Wednesday, June 15, 2011

Guest Review: The Storm of War

Summary: From "Britain's finest military historian" (The Economist) comes a magisterial new history of World War II and the flawed axis strategy that led to their defeat. 

The Second World War lasted for 2,174 days, cost $1.5 trillion, and claimed the lives of more than 50 million people. What were the factors that affected the war's outcome? Why did the Axis lose? And could they, with a different strategy, have won? Andrew Roberts's acclaimed new history has been hailed as the finest single-volume account of this epic con?ict. From the western front to North Africa, from the Baltic to the Far East, he tells the story of the war—the grand strategy and the individual experience, the cruelty and the heroism—as never before. 

In researching this magnificently vivid history, Roberts walked many of the key battlefields and wartime sites in Russia, France, Italy, Germany, and the Far East, and drew on a number of never-before-published documents, such as a letter from Hitler's director of military operations explaining the reasoning behind the F├╝hrer's order to halt the Panzers outside Dunkirk—a delay that enabled British forces to evacuate. Roberts illuminates the principal actors on both sides and analyzes how they reached critical decisions. He also presents the tales of many little-known individuals whose experiences form a panoply of the extraordinary courage and self-sacrifice, as well as the terrible depravity and cruelty, of the Second World War.

Meticulously researched and masterfully written, The Storm of War gives a dramatic account of this momentous event and shows in remarkable detail why the war took the course it did. -- Harper

There is absolutely no way that I could ever read THE STORM OF WAR: A NEW HISTORY OF THE SECOND WORLD WAR by Andrew Roberts. Not because I don't think it has the potential to be a very interesting book, but rather because it is absolutely huge... and very intimidating. Trust me -- This book weighs a ton and could be used as a murder weapon. And that's why I'm so grateful for my dad and his reviews! Here are his thoughts about THE STORM OF WAR:

THE STORM OF WAR by Andrew Roberts is a 6o8 page account of World War II that encompasses the war from Germany’s initial thrust into Poland in 1939 until the final surrender of Japan in 1945. A sentence in the book that best describes to me the vastness of World War II is as follows: “The Second World War lasted for 2,174 days, cost $1.5 trillion and claimed the lives of over 50 million people.” Roberts is a military historian and appears well qualified to write this book. His research is very extensive and he actually reveals some never before released documents that shed an interesting perspective on the war.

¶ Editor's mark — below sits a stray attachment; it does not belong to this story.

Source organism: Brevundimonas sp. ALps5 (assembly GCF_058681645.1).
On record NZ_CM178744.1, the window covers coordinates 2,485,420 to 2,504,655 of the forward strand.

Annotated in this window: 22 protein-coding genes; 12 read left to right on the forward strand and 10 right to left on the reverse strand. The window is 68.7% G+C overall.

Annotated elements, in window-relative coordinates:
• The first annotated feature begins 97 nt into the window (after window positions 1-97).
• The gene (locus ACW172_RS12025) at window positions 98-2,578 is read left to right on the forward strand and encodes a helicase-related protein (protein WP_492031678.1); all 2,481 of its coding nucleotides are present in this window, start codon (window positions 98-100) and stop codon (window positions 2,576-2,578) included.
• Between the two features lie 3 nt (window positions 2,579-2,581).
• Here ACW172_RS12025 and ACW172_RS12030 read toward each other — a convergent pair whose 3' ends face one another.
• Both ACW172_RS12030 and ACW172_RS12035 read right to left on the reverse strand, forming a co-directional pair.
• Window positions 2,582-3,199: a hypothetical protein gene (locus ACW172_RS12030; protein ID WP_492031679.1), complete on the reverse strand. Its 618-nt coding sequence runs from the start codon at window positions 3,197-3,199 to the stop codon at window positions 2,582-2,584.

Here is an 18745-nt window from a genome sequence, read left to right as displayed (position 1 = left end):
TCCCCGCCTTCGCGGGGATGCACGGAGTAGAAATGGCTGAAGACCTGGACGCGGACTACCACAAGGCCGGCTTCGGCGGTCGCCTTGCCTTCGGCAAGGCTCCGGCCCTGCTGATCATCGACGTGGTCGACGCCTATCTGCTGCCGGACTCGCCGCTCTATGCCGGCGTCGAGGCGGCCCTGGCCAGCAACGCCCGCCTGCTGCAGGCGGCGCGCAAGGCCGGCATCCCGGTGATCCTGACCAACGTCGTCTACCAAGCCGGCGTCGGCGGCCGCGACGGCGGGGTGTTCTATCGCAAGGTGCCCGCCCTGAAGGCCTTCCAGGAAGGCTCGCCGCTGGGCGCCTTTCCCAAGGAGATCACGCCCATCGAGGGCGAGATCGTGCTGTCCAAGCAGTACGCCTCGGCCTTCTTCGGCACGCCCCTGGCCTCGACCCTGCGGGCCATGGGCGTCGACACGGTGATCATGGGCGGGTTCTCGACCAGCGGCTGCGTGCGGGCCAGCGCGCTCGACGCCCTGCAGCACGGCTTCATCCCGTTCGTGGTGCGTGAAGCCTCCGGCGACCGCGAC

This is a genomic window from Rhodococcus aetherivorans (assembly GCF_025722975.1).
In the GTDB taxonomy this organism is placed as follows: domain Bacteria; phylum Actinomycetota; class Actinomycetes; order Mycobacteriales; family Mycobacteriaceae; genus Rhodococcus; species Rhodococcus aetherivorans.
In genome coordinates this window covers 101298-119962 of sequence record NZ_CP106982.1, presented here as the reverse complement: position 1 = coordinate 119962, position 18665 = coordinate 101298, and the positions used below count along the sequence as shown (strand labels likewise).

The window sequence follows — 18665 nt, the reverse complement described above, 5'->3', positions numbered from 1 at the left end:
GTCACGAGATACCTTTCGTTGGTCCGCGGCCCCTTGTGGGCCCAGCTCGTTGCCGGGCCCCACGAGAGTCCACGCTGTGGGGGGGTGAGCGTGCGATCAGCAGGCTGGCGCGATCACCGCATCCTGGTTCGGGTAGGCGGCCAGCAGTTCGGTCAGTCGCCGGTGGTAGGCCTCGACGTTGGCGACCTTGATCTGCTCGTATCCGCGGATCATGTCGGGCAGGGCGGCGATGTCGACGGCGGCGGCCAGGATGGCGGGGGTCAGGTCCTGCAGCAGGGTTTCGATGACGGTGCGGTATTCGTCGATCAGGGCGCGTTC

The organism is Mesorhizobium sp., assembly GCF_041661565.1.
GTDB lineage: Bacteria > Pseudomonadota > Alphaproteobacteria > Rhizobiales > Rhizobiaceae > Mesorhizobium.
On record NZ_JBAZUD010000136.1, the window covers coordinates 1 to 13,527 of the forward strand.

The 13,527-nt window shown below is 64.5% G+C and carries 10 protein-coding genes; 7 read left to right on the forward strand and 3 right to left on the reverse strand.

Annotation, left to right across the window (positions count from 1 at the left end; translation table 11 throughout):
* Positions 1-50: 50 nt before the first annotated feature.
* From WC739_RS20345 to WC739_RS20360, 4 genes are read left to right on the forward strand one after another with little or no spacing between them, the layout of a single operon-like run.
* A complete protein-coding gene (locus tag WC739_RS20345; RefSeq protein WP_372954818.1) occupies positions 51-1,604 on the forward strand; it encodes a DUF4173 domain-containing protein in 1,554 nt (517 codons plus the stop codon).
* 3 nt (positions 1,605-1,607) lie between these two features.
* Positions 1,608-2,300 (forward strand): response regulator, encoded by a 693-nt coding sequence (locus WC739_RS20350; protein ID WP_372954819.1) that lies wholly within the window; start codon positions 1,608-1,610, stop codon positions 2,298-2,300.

Even though Roberts discusses in detail key battles of both the European and Pacific wars, Adolf Hitler is definitely the main character of the book. The author outlines a series of decisions by Hitler that caused him to lose the war. These included, among others: allowing the British to escape at Dunkirk, the timing and strategy of invasion of Russia, the declaration of war against the United States, the decision to exterminate the Jews and his aversion to a battle strategy that included withdrawal. Roberts gives detailed explanations as to why these decisions were instrumental in Germany’s defeat. Because of a his military blunders, Churchill often publicly ridiculed Hitler by referring to him as “Colonel Hitler”, the highest rank he achieved in the German army in World War I. Robert’s also advocates that Hitler’s ideological Nazi ideas overrode his military judgments to a fault. Roberts says Hitler lost the war simply because he was a Nazi.